David Bourget (Western Ontario)
David Chalmers (ANU, NYU)
Rafael De Clercq
Jack Alan Reynolds
Learn more about PhilPapers
Minds and Machines 18 (1):53-91 (2008)
If artificial neural networks are ever to form the foundation for higher level cognitive behaviors in machines or to realize their full potential as explanatory devices for human cognition, they must show signs of autonomy, multifunction operation, and intersystem integration that are absent in most existing models. This model begins to address these issues by integrating predictive learning, sequence interleaving, and sequence creation components to simulate a spectrum of higher-order cognitive behaviors which have eluded the grasp of simpler systems. Its capabilities are described based on simulations calling for increasing levels of functionality and are used to show how the model can progress from fundamental sequence learning and recall tasks to sophisticated behaviors such as an ability to solve simple mathematical expressions and a creative capacity for the formation and application of inductive rules.
|Keywords||Predictive learning Memory interleaving Creativity Inductive reasoning Autonomous neural networks|
|Categories||categorize this paper)|
Setup an account with your affiliations in order to access resources via your University's proxy server
Configure custom proxy (use this if your affiliation does not provide a proxy)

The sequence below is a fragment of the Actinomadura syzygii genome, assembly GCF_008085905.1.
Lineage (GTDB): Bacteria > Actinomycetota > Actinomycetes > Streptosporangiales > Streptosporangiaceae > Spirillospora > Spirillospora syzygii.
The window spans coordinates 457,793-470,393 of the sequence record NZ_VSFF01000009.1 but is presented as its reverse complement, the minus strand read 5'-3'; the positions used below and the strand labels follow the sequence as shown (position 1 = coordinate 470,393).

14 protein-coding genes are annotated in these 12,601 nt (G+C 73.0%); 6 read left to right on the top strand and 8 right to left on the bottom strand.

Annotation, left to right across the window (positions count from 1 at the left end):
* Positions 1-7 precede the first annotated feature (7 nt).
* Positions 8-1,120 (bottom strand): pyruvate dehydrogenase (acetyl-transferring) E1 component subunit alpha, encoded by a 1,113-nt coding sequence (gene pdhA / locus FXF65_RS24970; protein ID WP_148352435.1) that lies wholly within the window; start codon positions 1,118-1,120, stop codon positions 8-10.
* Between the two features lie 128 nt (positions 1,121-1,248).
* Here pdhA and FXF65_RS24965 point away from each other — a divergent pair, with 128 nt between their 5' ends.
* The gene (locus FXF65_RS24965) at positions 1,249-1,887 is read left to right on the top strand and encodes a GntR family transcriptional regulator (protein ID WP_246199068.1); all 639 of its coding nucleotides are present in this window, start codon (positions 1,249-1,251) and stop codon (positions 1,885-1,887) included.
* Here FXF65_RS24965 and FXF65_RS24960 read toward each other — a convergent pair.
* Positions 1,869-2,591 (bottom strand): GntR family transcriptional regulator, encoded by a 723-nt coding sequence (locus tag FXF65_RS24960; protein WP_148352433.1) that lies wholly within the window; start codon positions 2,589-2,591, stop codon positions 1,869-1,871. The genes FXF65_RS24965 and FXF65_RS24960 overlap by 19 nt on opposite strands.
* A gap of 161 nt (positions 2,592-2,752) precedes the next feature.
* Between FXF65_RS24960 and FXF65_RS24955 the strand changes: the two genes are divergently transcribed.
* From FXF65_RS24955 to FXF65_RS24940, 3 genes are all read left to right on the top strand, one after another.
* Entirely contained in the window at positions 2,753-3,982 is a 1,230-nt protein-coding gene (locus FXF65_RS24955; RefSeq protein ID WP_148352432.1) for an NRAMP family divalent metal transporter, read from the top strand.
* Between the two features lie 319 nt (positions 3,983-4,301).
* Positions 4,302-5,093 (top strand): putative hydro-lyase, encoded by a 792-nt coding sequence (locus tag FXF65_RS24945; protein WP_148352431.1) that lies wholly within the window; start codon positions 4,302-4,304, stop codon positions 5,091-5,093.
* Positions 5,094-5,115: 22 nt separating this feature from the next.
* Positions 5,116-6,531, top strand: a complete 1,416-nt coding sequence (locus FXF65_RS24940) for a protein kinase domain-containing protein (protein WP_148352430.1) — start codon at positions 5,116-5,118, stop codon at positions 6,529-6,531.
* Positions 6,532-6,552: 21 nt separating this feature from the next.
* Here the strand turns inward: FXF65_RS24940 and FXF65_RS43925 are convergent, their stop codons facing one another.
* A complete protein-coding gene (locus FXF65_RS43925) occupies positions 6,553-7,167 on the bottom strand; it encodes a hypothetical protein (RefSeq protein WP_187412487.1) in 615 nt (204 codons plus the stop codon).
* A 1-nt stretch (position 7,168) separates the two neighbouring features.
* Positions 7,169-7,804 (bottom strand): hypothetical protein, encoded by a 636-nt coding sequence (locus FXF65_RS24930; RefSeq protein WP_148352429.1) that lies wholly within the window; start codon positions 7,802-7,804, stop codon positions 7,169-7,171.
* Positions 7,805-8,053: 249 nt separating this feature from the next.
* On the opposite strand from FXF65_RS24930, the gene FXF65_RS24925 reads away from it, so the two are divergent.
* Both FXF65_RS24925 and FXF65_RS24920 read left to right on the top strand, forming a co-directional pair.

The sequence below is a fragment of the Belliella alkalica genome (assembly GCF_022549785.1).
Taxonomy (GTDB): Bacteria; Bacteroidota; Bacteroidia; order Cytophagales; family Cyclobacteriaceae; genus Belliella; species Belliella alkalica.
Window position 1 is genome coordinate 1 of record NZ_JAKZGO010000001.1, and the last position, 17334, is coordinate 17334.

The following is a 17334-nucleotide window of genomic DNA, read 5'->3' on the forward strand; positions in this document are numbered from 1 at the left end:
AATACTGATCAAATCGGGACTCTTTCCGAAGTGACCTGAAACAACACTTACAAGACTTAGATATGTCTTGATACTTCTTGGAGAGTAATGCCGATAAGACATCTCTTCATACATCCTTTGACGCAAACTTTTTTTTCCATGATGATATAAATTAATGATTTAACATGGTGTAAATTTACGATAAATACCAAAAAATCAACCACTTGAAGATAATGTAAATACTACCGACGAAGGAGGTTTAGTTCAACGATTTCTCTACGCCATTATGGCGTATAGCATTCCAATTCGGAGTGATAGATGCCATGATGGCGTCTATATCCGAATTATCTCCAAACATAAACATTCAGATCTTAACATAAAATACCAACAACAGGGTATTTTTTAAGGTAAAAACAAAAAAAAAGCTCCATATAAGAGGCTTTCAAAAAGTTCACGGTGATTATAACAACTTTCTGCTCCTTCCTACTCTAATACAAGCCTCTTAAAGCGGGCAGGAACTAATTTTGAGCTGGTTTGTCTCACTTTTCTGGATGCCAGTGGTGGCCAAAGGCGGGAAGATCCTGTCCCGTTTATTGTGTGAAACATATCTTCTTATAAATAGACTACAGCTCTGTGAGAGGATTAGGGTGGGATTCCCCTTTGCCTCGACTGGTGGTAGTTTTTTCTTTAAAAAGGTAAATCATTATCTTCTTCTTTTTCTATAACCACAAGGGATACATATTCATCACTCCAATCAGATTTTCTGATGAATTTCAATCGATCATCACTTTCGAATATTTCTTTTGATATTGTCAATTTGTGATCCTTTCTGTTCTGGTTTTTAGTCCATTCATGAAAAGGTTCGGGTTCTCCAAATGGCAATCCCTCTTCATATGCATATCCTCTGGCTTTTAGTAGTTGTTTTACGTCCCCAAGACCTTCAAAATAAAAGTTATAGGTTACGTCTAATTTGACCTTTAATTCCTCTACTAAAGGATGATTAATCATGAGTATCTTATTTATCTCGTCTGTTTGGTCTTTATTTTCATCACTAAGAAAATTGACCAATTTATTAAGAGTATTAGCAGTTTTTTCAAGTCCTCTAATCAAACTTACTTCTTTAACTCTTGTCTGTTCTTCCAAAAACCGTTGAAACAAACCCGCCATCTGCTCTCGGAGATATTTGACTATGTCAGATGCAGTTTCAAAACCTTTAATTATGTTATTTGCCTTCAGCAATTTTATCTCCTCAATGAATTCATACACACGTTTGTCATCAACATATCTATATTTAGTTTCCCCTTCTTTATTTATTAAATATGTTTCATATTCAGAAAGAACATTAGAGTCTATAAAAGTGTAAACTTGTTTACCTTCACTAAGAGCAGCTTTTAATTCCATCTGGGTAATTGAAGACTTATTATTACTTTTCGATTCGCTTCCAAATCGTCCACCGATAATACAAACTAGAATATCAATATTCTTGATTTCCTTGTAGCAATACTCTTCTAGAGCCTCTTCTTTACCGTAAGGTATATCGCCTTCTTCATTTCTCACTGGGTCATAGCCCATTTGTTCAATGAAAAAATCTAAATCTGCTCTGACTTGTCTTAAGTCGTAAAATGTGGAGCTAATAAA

|Through your library|
References found in this work BETA
No references found.
Citations of this work BETA
No citations found.
Similar books and articles
José E. Burgos (2001). A Neural-Network Interpretation of Selection in Learning and Behavior. Behavioral and Brain Sciences 24 (3):531-533.
Giovanni B. Moneta (1993). A Model of Scientists' Creative Potential: The Matching of Cognitive Structure and Domain Structure. Philosophical Psychology 6 (1):23 – 37.
Ron Sun, Andrew Coward & Michael J. Zenzen (2005). On Levels of Cognitive Modeling. Philosophical Psychology 18 (5):613-637.
J. Bickle, C. Worley & M. Bernstein (2000). Vector Subtraction Implemented Neurally: A Neurocomputational Model of Some Sequential Cognitive and Conscious Processes. Consciousness and Cognition 9 (1):117-144.
Gualtiero Piccinini (2010). The Resilience of Computationalism. Philosophy of Science 77 (5):852-861.
Jürgen Hollatz (1999). Analogy Making in Legal Reasoning with Neural Networks and Fuzzy Logic. Artificial Intelligence and Law 7 (2-3):289-301.
Alex Vereschagin, Mike Collins & Pete Mandik (2007). Evolving Artificial Minds and Brains. In Drew Khlentzos & Andrea Schalley (eds.), Mental States Volume 1: Evolution, function, nature. John Benjamins.
Peter R. Krebs, Models of Cognition: Neurological Possibility Does Not Indicate Neurological Plausibility.
Paul Thagard & Terrence C. Stewart (2011). The AHA! Experience: Creativity Through Emergent Binding in Neural Networks. Cognitive Science 35 (1):1-33.
Added to index2009-01-28
Total downloads5 ( #224,470 of 1,098,996 )
Recent downloads (6 months)0
How can I increase my downloads?